The EU-IMI Project Intelligence-led Assessment of Pharmaceuticals in the Environment (iPiE)

Sunday 26 May, 13:00 – 17:30, Session Room 201

Attention: Registration required by 3 April!

Gerd Maack, German Environment Agency, Germany; Jason Snape, Astra Zeneca, UK; Alistair Boxall, University of York, UK; Reinhard Länge, Bayer AG, Germany; Anja Coors, ECT Oekotoxicologie GmbH, Germany

Active Pharmaceutical Ingredients (APIs) are biologically active compounds that are designed to interact with specific pathways and processes in target humans and animals. Concerns have therefore been raised about the potential effects of APIs in the environment on human and environmental health. Over the past 15 years, a substantial amount of work has been done to determine the occurrence, fate, effects, and resulting risks of APIs in the environment.

The challenge is to identify potential environmental risks of new APIs during the early stages of the development process, such that intelligent and efficient testing strategies can be defined. This can be realised by developing predictive models based on preclinical and clinical pharmacological and toxicological data for existing APIs or by using Quantitative Structure-Activity Relationships for environmental endpoints. For example, knowledge of the presence or absence of API targets across a wide range of taxa could be invaluable in identifying those organisms and life stages of organisms that are most likely to respond to exposure to an API and which should therefore be specifically targeted in the risk assessment process. Comparative biochemistry, genomics, and other “Omics” technologies also offer potential tools for early identification of APIs of potential concern, as well as the most sensitive and vulnerable species.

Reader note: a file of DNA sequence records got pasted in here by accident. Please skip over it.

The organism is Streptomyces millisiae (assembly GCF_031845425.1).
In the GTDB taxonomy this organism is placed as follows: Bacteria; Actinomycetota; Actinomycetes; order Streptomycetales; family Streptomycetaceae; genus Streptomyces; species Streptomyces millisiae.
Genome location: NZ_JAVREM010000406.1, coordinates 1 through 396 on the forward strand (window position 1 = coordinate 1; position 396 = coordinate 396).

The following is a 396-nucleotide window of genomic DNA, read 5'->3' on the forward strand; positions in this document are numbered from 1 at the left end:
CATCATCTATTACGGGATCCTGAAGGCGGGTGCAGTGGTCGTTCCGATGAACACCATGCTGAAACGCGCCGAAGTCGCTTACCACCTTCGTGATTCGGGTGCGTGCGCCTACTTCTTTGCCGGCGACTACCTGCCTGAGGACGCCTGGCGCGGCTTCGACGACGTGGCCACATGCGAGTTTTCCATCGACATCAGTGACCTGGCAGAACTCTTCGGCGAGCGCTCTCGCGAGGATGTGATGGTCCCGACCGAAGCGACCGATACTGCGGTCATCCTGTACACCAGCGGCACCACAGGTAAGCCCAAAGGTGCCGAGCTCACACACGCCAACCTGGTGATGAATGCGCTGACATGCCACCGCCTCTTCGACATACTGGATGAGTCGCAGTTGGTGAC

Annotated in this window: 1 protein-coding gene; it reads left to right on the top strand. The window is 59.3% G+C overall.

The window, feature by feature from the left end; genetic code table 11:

In addition to addressing potential environmental risks of APIs at an early stage of the development process, there also is a need to address the environmental risks associated with legacy APIs. More than 3000 APIs are currently in use and sufficient data to adequately assess environmental risks is only available for a small proportion of these. While it would be beneficial to understand the potential effects of the untested APIs, it would be a mammoth task to experimentally assess the hazards and environmental occurrence of all of these in a timely manner. Prioritisation approaches offer a potential solution to focus monitoring, testing, and research resources and to identify those APIs that are likely to pose the greatest risk in a particular situation. Ideally, these prioritisation approaches should not require extensive experimental testing but exploit a combination of the significant amount of data that companies have already generated on the fate and ecotoxicity of APIs, some of the predictive models described above, and targeted experimentation. For example, a lot of information is available from preclinical and clinical studies on the properties and effects of APIs which could be used to support predictions of the environmental impacts of an API.